In a letter to lawmakers, Secretary of State Tre Hargett said the state is preparing for an increase in absentee ballots cast, particularly by older residents. According to the Centers for Disease Control and Prevention, individuals age 65 and older are at a higher risk of serious illness if they contract the coronavirus.
To qualify for an absentee ballot, the registered voter must be 60 years of age or older; be hospitalized, ill or physically disabled; be a caretaker of someone who is physically ill or disabled; be living in a care facility outside their county of residence; or be a member of the military or a resident living overseas, among other reasons. Voters can also qualify if their doctor files a statement with a local county election commission stating that they are medically unable to vote in person.
Election officials estimate less than 2.5% of voters typically vote via absentee ballot; however, county election administrators are being cautioned to prepare for that number to increase in August and November.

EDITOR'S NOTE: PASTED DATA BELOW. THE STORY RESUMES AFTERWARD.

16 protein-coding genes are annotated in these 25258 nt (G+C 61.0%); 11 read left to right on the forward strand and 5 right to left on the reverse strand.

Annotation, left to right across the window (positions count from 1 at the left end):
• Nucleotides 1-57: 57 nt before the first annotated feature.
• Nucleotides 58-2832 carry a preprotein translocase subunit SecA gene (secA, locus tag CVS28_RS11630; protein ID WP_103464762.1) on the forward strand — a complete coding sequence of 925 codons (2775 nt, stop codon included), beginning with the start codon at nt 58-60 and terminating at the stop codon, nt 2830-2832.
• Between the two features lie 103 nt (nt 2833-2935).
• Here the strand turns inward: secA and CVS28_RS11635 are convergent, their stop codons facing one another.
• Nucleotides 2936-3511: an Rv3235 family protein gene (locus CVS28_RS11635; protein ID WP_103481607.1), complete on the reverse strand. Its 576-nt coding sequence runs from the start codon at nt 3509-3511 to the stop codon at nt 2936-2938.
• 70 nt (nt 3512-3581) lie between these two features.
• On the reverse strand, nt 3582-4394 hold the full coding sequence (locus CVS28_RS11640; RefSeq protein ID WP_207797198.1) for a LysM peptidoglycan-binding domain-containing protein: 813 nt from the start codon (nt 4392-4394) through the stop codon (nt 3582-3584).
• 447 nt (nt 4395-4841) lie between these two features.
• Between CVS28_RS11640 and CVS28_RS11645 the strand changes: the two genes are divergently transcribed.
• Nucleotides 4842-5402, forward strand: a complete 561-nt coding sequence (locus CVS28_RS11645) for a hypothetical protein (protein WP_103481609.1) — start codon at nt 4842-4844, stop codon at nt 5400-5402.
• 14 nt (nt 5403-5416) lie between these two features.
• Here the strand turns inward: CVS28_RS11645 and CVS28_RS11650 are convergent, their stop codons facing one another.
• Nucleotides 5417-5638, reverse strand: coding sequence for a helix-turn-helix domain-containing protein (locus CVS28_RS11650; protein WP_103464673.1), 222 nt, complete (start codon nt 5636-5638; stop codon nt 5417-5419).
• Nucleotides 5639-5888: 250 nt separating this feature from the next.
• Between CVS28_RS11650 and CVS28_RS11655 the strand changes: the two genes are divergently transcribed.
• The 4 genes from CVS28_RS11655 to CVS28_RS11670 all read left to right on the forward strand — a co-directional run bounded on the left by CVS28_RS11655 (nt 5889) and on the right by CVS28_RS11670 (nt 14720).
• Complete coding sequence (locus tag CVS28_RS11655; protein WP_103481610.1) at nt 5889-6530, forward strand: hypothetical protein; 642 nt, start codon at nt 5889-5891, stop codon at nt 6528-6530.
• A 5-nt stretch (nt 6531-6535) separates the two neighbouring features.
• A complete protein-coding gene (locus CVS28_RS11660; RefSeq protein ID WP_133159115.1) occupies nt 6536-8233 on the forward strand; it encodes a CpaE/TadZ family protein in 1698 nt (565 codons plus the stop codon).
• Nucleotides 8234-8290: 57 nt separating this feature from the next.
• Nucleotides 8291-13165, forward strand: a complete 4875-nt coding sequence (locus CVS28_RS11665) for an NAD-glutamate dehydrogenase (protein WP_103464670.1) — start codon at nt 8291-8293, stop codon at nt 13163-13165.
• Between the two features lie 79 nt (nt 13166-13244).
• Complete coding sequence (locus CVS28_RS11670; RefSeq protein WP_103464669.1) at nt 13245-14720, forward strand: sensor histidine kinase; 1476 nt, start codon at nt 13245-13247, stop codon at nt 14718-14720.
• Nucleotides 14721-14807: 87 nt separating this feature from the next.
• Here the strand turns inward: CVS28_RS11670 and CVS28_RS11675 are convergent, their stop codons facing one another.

“While unlikely, in order to be prepared, we suggest you plan for 100% of voters over the age of 60 voting absentee by mail,” officials said in the contingency plan. “The division of elections has ordered 4 million each of mailing envelopes, return envelopes and ballot envelopes.”
In June, an order from the Davidson County Chancery Court expanded eligibility requirements to allow any registered voter who believes it is “impossible or unreasonable” to vote in person because of ongoing coronavirus concerns to request an absentee ballot. While a statement from the Tennessee Attorney General’s Office disagreed with the order, the COVID-19 category was still listed on the state absentee ballot application as of press time.
Those eligible to vote by absentee ballot must submit a written request to do so by mail, fax or email. The request must be received by July 30 in order to qualify. Voters can find an application at www.govotetn.com.